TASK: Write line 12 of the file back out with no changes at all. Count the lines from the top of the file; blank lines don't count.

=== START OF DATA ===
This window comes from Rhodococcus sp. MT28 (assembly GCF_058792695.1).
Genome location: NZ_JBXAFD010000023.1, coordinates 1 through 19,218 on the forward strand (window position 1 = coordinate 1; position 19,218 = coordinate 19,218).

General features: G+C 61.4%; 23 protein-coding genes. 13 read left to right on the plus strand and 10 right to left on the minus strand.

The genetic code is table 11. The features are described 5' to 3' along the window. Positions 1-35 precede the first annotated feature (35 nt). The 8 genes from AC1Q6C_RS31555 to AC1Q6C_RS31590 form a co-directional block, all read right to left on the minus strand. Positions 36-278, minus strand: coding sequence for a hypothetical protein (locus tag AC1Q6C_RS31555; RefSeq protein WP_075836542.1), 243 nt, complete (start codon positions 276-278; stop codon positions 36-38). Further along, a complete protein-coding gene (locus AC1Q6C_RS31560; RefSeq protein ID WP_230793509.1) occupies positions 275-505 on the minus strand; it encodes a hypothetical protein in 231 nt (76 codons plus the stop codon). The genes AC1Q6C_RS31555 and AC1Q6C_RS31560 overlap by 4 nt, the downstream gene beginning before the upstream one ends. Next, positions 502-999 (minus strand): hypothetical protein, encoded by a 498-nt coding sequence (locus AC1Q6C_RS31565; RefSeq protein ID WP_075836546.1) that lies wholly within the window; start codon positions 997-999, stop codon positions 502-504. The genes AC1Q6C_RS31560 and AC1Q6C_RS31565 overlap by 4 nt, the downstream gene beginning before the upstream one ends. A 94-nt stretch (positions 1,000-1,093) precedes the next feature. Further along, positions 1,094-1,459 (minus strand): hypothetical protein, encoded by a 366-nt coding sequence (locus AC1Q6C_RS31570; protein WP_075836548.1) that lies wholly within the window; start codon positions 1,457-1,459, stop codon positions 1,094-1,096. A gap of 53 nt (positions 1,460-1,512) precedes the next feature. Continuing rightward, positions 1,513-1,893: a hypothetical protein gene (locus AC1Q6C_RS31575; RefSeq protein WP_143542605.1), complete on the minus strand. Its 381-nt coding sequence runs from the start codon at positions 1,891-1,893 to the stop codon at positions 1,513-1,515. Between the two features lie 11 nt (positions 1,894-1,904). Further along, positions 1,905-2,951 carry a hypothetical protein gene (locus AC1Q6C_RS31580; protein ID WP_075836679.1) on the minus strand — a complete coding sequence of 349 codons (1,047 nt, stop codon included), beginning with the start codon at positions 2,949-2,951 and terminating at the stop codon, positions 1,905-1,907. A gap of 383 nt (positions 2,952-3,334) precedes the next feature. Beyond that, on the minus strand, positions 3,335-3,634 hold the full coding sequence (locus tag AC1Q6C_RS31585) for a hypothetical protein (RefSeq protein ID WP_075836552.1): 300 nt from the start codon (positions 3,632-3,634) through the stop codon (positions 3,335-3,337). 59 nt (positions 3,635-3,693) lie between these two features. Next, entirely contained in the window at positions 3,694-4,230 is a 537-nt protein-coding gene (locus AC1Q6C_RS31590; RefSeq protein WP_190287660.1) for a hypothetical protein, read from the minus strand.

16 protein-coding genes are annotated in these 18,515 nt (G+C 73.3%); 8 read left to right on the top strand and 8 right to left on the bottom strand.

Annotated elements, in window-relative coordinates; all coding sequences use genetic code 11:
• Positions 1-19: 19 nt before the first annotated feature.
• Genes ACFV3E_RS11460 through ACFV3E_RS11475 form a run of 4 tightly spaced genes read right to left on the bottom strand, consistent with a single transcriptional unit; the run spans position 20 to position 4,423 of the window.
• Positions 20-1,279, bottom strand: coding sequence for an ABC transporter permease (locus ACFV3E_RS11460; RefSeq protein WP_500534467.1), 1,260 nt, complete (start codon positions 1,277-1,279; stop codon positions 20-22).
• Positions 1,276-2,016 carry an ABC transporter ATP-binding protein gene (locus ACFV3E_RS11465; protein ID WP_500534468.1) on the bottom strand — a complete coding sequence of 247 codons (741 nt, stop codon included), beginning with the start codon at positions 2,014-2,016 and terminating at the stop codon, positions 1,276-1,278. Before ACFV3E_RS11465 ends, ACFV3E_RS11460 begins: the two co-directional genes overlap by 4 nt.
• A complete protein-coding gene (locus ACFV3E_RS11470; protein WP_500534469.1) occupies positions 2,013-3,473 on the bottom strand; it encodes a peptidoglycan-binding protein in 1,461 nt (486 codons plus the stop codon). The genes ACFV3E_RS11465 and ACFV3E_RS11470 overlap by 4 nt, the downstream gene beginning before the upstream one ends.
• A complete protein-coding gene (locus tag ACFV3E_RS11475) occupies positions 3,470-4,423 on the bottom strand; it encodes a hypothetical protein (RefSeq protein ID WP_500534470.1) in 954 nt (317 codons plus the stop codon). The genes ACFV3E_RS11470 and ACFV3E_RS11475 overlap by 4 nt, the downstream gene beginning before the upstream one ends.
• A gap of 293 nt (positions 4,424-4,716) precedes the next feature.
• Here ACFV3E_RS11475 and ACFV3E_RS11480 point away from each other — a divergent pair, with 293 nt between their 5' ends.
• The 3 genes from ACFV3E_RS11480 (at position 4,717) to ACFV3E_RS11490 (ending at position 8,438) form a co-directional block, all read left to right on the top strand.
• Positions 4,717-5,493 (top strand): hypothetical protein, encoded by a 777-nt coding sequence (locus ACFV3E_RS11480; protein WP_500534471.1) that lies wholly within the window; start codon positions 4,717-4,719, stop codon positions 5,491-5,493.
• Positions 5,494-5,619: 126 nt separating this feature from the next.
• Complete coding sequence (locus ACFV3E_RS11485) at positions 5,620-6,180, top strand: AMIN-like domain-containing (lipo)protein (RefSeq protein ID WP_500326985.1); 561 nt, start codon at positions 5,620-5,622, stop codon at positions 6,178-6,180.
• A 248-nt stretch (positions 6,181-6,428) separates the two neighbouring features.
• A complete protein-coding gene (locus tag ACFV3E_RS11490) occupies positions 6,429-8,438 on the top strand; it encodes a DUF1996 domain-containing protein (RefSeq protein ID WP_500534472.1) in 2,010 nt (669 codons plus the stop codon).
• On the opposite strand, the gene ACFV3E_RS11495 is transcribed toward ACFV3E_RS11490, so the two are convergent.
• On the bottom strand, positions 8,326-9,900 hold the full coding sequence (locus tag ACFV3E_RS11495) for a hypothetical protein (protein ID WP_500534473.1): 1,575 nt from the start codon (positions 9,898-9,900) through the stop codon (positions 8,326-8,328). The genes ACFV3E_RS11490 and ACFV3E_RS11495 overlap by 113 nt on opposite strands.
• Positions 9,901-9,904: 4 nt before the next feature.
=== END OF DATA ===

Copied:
• A complete protein-coding gene (locus tag ACFV3E_RS11475) occupies positions 3,470-4,423 on the bottom strand; it encodes a hypothetical protein (RefSeq protein ID WP_500534470.1) in 954 nt (317 codons plus the stop codon). The genes ACFV3E_RS11470 and ACFV3E_RS11475 overlap by 4 nt, the downstream gene beginning before the upstream one ends.